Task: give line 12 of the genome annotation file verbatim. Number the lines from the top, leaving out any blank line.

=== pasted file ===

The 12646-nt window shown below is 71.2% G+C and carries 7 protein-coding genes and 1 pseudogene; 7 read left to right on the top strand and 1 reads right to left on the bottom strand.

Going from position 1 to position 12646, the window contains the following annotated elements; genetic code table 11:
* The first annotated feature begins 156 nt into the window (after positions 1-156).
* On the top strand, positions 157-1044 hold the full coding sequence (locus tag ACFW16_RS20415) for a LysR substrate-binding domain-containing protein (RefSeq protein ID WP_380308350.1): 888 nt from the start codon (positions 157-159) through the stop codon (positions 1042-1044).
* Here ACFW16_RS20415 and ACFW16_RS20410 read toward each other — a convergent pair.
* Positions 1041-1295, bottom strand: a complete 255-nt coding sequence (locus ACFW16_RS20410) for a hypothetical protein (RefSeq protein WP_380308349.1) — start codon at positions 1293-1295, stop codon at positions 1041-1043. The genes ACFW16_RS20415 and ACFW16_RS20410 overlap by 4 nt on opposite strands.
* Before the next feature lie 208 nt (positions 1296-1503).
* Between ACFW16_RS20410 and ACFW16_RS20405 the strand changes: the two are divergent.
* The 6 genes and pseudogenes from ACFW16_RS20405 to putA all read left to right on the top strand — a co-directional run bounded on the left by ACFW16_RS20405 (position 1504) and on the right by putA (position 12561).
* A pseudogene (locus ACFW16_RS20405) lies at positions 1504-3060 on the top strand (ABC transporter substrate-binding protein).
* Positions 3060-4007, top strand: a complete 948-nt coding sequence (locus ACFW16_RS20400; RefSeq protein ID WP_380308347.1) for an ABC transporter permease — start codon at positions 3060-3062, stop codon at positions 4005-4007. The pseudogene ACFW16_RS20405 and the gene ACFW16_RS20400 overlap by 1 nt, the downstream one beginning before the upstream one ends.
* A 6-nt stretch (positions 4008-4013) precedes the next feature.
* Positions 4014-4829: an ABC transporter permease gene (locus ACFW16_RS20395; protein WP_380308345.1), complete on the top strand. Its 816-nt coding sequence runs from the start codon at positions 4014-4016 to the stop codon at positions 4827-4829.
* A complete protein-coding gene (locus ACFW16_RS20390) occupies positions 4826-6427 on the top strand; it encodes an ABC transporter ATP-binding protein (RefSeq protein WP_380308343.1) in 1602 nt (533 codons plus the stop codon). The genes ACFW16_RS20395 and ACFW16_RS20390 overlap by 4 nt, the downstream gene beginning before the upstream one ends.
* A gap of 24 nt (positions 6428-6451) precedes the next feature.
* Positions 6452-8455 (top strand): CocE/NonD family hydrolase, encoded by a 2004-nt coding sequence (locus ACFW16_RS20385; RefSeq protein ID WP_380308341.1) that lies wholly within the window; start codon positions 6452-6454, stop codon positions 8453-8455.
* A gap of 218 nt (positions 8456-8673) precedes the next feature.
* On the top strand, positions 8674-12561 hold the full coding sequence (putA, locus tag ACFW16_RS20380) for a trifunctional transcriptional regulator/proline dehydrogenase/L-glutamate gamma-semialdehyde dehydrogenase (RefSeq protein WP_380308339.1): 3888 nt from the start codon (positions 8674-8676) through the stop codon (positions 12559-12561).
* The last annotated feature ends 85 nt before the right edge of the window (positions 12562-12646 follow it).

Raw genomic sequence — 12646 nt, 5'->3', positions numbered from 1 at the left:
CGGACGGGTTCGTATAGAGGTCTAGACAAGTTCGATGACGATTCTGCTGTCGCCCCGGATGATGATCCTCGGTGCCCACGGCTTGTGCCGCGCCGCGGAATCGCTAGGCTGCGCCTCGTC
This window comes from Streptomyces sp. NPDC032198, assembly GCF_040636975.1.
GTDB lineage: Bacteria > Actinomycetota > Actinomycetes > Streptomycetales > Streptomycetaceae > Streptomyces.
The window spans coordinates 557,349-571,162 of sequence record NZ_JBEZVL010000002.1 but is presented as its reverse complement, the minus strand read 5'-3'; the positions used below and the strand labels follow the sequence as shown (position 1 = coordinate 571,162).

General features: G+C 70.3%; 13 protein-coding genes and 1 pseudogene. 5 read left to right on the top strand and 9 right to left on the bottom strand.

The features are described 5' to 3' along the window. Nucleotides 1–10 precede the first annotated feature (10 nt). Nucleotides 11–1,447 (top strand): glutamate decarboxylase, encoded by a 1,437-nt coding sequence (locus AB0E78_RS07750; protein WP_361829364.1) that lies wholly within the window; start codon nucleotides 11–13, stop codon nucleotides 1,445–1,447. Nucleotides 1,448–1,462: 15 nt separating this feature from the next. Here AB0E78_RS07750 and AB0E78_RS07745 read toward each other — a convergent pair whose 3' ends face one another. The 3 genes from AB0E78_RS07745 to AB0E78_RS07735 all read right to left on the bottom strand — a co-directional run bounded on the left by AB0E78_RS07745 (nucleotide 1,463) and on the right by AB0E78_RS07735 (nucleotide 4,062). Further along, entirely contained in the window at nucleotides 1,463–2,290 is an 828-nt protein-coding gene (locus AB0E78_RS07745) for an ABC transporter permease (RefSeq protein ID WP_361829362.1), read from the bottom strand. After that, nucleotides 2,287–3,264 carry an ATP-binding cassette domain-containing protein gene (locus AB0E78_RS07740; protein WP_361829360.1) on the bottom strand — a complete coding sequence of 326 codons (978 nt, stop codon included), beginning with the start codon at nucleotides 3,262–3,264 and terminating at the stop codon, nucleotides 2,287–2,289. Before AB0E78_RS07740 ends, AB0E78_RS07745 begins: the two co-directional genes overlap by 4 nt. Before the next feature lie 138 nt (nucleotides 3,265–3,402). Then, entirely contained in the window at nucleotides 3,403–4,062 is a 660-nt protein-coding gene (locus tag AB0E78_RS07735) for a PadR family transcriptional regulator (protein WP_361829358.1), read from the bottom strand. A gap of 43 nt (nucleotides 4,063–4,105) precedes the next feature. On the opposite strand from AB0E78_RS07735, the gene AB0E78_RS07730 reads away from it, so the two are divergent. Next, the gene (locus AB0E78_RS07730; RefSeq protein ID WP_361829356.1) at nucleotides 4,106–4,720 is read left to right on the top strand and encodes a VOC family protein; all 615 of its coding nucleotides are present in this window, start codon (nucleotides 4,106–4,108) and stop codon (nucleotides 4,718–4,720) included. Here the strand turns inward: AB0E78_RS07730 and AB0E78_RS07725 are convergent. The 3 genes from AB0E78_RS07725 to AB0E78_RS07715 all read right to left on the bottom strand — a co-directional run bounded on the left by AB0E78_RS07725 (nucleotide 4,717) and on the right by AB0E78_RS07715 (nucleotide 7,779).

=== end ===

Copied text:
* A 6-nt stretch (positions 4008-4013) precedes the next feature.